To Bough and To Bend
Tuesday, August 30, 2022–Sunday, March 26, 2023
Trees feature prominently in the origin stories of many world religions. Ancient history recounts how their shade and branches have been sites of contemplation, suffering, and renewal. Today, trees still speak: deep root systems form tangled webs of communication, blunt stumps nod to deforestation, and charred limbs attest to fires started by our own hands. First curated by Bridge Projects, a gallery that catalyzes interdisciplinary explorations of contemporary art, spirituality, and religious traditions, To Bough and To Bend explores these ecological issues through the work of 29 artists who look to religious and historic art practices to guide us back into fellowship with these old friends and the living world we share.
Wednesday, January 25 at Noon: Gallery Talk with Tim Hawkinson and Patty Wickman
Please join us for a gallery talk with Los Angeles-based artists Tim Hawkinson and Patty Wickman, whose works are on view in the exhibition To Bough and To Bend.
Tim Hawkinson's idiosyncratic creations are meditations on nature, machines, mortality, the body, and human consciousness. In his work, he creates unlikely and thought-provoking associations by transforming common materials into works of art. Patty Wickman paints representational images that investigate the role of spirituality in contemporary life. Her work ranges from still lifes to domestic suburban scenes and explores the intersection of the natural and the supernatural, the epic and the everyday, and collapses the distance between the vision and the visionary.
This talk will begin in the Weisman Museum of Art at noon. The discussion will last roughly an hour, including audience Q&A. Free to the public, no registration required.
Thursday, November 10 at 10 AM: Hierotopia: The Spirituality And Ecology Of Ethiopian Church Forests
with Kieran Dodds, Dr. Margaret Lowman, and Dr. Alemayehu Wassie Eshete
Please join us for an online roundtable discussion focused on the spiritual and ecological significance of Ethiopian church forests. In the last 100 years, over 90% of Ethiopia’s forests have been lost to drought and deforestation. Yet in the area east of Lake Tana, the shady canopies of the Ethiopian Orthodox church are scattered like arbors across the arid landscape. The religious significance of these forests is equalled by their ecological function, nourishing environments far beyond their walled boundaries.
In this roundtable discussion, we invite you to learn from photographer Kieran Dodds, who, with the support of the Royal Photographic Society and in collaboration with the Ethiopian Orthodox Tewahedo Church, has extensively documented these churches and their communities. He will be joined by Dr. Margaret Lowman, a leading pioneer in the development of forest canopy science; and Dr. Alemayehu Wassie Eshete, who has over three decades of forestry, ecology, and conservation experience from within Ethiopian government offices.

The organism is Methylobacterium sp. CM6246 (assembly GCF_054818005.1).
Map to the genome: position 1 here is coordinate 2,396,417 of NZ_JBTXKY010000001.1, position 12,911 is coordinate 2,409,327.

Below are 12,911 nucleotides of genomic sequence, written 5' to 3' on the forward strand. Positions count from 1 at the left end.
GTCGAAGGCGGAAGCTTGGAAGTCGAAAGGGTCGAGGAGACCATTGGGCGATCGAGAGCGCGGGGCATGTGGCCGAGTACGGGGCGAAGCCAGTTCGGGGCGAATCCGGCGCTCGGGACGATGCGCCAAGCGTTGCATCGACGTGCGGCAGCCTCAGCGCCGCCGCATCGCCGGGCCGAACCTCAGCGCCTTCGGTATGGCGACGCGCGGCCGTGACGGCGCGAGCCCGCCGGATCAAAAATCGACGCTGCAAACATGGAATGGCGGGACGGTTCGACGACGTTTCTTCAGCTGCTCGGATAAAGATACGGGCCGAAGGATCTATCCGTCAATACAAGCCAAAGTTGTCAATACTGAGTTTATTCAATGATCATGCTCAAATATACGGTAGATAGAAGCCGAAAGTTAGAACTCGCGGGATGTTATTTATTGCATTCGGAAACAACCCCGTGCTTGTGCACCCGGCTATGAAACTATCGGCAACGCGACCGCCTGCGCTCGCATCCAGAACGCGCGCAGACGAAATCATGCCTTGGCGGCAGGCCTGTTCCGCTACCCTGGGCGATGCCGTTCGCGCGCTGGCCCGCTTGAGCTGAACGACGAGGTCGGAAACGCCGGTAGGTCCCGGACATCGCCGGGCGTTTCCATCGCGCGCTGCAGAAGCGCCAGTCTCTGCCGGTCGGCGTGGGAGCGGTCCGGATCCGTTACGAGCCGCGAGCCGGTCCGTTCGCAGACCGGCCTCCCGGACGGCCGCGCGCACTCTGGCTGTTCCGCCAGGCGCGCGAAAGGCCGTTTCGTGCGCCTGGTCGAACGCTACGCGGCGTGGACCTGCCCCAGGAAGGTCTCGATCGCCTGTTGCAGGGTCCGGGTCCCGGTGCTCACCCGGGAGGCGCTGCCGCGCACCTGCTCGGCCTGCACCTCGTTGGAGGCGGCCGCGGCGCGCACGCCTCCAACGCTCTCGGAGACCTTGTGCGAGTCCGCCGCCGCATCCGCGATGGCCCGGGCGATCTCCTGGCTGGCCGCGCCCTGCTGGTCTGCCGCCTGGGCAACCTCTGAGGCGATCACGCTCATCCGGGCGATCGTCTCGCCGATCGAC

This discussion will be held exclusively online via Zoom. Register here for the link
Wednesday, November 2 at 12:30 PM: Redwood Preserve: A Roundtable Discussion On Ecology And Social Practice
with Jarrett Mellenbruch, Julia Christensen, and Sarah Loyer
Please join us for a roundtable discussion focused on the role that socially-engaged art can play in creating new technological and economic conditions to help repair our relationship with the environment.
On view in the current exhibition To Bough and To Bend, Jarrett Mellenbruch’s Redwood Preserve invites viewers to gather around a recovered redwood table to imagine how digital platforms might be used to protect California’s wilderness. Rooted in environmental science, conservation, game theory, blockchain technology, and cryptocurrency, Redwood Preserve seeks to foster the creation of a new paradigm that properly values ecology and seeks to reverse catastrophic environmental degradation. For this panel discussion, Mellenbruch will be joined by artist and writer Julia Christensen, whose Space Song Foundation is designing tree-based tech for long-term space missions; and Broad Museum curator Sarah Loyer, who is organizing a new iteration of the famed ecological artwork 7000 Oaks for the next cycle of Pacific Standard Time.
This discussion will begin in the Surfboard Room in Payson Library at 12:30pm. The discussion will last roughly an hour, including audience Q&A. No registration required.
Saturday, October 29 at 11 AM: Downtown LA Lynching Tour with Artist Ken Gonzales-Day
Please join us for an artist-led walking tour around historical sites in downtown Los Angeles to learn about the history of lynching in California.
In the early 2000s, Los Angeles-based artist Ken Gonzales-Day, whose work is included in To Bough and To Bend, embarked on an extensive eight-year project to research and document confirmed lynching sites in California, culminating in his book Lynching in the West: 1850–1935 and his photographic series Searching for California’s Hang Trees. By documenting the “witness trees” and the environs central to these crimes, the artist offers a “physical testimony” of the more than 350 lynching cases in California between 1850 and 1935, uncovering a dark, often overlooked past that sheds light on ongoing racial struggles in America.
This tour will begin at Union Station at 11 AM. Tour will depart at 11:15 AM and the duration is approximately 1 hour, ending at Olvera Street, followed by lunch.
Register for this free event here: Bridge Projects
Image: Installation view of To Bough and To Bend, Weisman Museum of Art, 2022. Photo: Ian Byers-Gamber.
Tuesday, August 30, 2022–Sunday, March 26, 2023
Frederick R. Weisman Museum of Art
Open Tuesday–Sunday, 11 AM–5 PM
and one hour prior to most shows through intermission